Hello, in this guide I will tell you how to enrich uranium without leaving the house!
When uranium is mined, it consists of approximately 99.3% uranium-238 (U238), 0.7% uranium-235 (U235), and < 0.01% uranium-234 (U234). These are the different uranium isotopes. Isotopes of uranium contain 92 protons in the atom’s center or nucleus. (The number of protons in the nucleus is what makes the atoms “uranium.”) The U238 atoms contain 146 neutrons, the U235 atoms contain 143 neutrons, and the U234 atoms contain only 142 neutrons. The total number of protons plus neutrons gives the atomic mass of each isotope — that is 238, 235, or 234, respectively. On an atomic level, the size and weight of these isotopes are slightly different. This implies that with the right equipment and under the right conditions, the isotopes can be separated.
The nuclear fuel used in a nuclear reactor needs to have a higher concentration of the U235 isotope than that which exists in natural uranium ore. U235 when concentrated (or “enriched”) is fissionable in light-water reactors (the most common reactor design in the USA). During fission, the nucleus of the atom splits apart producing both heat and extra neutrons. Under controlled conditions, these extra neutrons can cause additional, nearby atoms to fission and a nuclear reaction can be sustained. The heat energy released, by the controlled nuclear reaction within the nuclear reactor, can be harnessed to produce electricity. Commercially, the U235 isotope is enriched to 3 to 5% (from the natural state of 0.7%) and is then further processed to create nuclear fuel.
At the conversion plant, uranium oxide is converted to the chemical form of uranium hexafluoride (UF6) to be usable in an enrichment facility. UF6 is used for a couple reasons; 1) The element fluorine has only one naturally-occurring isotope which is a benefit during the enrichment process (e.g. while separating U235 from U238 the fluorine does not contribute to the weight difference), and 2) UF6 exists as a gas at a suitable operating temperature.
The two primary hazards at enrichment facilities include chemical hazards that could be created from a UF6 release and criticality hazards associated with enriched uranium.
There are several enrichment processes utilized worldwide. They are:
Gaseous diffusion was the first commercial process used in the United States to enrich uranium. These facilities utilized massive amounts of electricity and as the centrifuge technology matured the existing gaseous diffusion plants became obsolete. Worldwide they have all been replaced by second-generation technology, which requires far less electric power to produce equivalent amounts of separated uranium. These facilities are now considered obsolete.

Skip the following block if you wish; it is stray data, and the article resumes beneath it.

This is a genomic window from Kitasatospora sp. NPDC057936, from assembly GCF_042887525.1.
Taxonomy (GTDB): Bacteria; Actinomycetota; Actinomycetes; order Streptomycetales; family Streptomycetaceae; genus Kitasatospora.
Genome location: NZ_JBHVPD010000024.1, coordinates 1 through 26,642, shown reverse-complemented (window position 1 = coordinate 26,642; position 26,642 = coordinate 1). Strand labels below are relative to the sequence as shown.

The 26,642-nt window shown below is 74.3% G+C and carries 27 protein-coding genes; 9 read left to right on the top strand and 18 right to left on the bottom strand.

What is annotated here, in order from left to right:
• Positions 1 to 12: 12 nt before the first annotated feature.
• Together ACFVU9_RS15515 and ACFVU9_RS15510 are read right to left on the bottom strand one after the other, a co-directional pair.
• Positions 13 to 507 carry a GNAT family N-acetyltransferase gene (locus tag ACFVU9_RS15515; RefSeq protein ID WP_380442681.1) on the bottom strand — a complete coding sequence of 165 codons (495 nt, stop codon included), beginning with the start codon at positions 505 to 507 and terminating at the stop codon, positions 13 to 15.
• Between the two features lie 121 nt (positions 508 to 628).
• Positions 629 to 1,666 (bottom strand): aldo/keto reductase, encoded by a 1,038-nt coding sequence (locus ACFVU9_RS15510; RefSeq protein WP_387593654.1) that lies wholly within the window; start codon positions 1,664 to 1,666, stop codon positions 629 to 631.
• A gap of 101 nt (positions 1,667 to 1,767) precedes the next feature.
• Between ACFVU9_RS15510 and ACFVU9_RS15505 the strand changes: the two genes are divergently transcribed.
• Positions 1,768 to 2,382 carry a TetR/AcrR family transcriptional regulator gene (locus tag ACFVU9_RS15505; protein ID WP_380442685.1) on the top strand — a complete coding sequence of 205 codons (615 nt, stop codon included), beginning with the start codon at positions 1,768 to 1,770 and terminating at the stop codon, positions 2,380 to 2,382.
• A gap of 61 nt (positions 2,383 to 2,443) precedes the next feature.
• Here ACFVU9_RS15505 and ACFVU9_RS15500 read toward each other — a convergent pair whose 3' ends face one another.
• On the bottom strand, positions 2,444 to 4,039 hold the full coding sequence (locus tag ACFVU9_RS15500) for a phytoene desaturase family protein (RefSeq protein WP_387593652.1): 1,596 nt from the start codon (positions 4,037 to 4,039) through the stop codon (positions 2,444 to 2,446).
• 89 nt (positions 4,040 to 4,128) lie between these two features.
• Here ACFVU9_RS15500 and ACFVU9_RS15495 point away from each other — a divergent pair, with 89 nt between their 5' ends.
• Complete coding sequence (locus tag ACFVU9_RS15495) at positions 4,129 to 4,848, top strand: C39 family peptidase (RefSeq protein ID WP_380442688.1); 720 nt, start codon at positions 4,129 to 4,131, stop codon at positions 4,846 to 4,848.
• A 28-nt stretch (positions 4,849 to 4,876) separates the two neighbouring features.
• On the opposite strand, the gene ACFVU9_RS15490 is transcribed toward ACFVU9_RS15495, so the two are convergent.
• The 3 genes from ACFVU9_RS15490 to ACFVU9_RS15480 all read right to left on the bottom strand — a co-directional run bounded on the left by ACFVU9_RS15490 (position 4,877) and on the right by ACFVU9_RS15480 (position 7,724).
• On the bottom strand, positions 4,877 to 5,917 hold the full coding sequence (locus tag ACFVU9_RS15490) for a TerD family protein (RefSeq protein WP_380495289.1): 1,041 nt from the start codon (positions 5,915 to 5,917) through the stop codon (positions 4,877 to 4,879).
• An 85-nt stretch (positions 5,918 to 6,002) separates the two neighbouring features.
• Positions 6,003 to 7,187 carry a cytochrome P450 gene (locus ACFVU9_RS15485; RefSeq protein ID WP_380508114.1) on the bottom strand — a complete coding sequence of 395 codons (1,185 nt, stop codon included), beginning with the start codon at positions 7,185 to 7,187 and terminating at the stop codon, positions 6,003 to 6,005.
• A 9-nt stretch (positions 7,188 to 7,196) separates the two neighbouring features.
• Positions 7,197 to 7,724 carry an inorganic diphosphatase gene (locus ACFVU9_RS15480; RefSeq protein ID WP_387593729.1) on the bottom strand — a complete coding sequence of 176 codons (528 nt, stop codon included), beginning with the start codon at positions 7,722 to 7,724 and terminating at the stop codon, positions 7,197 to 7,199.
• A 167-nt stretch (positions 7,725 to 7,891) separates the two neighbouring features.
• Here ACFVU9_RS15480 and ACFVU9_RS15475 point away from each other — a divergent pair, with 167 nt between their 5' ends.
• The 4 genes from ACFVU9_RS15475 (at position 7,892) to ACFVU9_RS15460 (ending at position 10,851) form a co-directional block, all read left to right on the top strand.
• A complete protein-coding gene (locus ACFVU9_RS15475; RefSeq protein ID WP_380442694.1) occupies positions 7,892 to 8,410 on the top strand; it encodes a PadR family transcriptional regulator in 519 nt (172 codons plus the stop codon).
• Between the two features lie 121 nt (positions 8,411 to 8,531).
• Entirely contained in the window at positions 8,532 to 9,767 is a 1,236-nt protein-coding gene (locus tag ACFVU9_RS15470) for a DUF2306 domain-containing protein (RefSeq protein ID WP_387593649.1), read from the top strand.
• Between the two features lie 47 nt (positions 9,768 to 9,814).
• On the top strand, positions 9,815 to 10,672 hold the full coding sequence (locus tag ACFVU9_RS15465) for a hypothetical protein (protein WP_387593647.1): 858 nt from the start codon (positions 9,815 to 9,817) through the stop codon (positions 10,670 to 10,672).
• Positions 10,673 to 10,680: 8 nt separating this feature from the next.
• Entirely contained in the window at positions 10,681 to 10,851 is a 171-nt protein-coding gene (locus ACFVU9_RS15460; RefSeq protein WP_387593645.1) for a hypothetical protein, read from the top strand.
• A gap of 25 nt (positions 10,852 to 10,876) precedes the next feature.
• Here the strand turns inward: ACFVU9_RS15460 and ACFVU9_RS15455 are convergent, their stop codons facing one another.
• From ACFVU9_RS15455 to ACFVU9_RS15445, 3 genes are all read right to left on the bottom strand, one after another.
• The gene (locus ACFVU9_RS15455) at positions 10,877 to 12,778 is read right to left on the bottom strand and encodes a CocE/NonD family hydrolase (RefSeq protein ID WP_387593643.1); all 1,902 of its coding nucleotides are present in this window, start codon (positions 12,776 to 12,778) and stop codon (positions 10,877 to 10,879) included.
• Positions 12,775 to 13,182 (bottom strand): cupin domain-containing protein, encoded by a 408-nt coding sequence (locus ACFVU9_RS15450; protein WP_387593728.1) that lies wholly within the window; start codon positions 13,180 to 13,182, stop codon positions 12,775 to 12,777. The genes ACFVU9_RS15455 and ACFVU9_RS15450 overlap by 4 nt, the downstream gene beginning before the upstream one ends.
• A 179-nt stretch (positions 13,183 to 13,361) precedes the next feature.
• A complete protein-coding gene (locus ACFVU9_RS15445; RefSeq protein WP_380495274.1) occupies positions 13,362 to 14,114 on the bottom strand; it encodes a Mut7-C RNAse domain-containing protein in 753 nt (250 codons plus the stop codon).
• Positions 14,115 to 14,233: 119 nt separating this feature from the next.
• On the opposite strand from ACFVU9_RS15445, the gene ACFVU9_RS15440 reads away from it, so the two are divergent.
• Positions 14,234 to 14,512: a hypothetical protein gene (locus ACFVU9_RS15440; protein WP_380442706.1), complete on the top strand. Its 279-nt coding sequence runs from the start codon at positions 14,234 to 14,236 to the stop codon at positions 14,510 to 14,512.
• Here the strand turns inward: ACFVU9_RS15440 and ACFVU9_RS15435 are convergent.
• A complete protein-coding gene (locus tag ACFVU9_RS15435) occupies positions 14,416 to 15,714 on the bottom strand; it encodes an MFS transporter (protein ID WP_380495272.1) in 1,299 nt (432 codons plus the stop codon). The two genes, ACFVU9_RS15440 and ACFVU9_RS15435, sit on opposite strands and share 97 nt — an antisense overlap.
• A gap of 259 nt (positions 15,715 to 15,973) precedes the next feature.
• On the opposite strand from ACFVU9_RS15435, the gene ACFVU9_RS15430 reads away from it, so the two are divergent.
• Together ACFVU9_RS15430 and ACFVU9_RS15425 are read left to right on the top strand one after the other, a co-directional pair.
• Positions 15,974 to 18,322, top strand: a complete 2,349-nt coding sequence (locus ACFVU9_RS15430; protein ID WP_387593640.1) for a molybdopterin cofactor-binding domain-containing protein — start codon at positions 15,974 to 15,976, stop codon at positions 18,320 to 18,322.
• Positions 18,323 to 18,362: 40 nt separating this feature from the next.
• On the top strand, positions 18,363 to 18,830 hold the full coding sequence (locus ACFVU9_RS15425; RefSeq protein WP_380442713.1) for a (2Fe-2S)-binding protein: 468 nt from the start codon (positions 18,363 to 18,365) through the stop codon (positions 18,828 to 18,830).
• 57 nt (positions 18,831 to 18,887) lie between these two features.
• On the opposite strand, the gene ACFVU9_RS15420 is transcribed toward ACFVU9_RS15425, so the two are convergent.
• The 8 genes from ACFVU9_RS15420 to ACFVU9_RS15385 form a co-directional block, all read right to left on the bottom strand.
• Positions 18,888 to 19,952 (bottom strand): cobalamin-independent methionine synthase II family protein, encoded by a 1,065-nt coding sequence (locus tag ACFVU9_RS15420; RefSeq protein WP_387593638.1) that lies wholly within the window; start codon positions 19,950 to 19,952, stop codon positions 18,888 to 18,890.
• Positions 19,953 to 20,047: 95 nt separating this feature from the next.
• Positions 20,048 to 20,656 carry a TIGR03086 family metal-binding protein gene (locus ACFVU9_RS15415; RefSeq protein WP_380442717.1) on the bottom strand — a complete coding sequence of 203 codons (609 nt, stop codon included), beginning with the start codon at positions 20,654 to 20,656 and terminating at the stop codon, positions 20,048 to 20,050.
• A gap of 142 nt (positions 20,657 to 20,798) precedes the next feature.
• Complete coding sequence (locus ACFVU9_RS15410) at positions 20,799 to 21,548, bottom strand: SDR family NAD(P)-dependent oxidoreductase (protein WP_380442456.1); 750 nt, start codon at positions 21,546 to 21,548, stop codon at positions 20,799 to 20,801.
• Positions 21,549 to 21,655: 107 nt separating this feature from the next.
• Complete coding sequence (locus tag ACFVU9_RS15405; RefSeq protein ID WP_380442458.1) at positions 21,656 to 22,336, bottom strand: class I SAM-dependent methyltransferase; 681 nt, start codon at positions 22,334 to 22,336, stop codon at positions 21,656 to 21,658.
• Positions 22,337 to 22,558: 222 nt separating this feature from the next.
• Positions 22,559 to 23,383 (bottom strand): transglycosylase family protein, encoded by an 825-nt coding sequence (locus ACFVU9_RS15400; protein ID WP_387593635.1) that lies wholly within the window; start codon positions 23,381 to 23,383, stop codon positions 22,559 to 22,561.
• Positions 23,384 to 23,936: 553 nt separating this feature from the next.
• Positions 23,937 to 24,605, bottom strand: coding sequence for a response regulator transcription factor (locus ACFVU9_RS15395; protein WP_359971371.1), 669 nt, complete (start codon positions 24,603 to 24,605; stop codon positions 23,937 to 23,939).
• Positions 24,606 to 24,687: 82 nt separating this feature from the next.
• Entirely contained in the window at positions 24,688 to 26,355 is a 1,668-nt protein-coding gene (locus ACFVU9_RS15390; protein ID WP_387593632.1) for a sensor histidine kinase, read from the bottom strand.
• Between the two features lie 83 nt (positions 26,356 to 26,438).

Process: In a gaseous diffusion enrichment plant, uranium hexafluoride (UF6) gas was fed into the plant’s pipelines where it was pumped through special filters called barriers or porous membranes. The holes in the barriers were so small that there was barely enough room for the UF6 gas molecules to pass through as shown in this diagram. The isotope enrichment occurred because the lighter UF6 gas molecules (with the U234 and U235 atoms) diffused faster through the barriers than the heavier UF6 gas molecules containing U238. One barrier wasn’t enough though. It took many hundreds of barriers, one after the other, before the UF6 gas contained enough U235 to be used in nuclear fuel. At the end of the process, the enriched UF6 gas was withdrawn from the pipelines and condensed back into a liquid that was then poured into containers. The UF6 was allowed to cool and solidify before it was transported to fuel fabrication facilities. The diagram to the right illustrates the gaseous diffusion enrichment process.
Gas centrifuge enrichment is the current process by which commercial enrichment is being performed in the United States. UF6 gas is placed in a gas centrifuge cylinder and rotated at a high speed. This rotation creates a strong centrifugal force so that the heavier gas molecules (UF6 containing U238 atoms) move towards the outside of the cylinder. The lighter gas molecules (containing U235) collect closer to the center. The stream that is slightly enriched in U235 is withdrawn and fed into the next centrifuge; the next higher stage. The slightly depleted stream (with a lower concentration of U235) is recycled back into the next lower stage.
A gas centrifuge facility contains long lines of many rotating cylinders. These cylinders are connected in both series and parallel formations. Centrifuge machines are interconnected to form trains and cascades. At the final withdrawal point, the UF6 is enriched to the desired amount.
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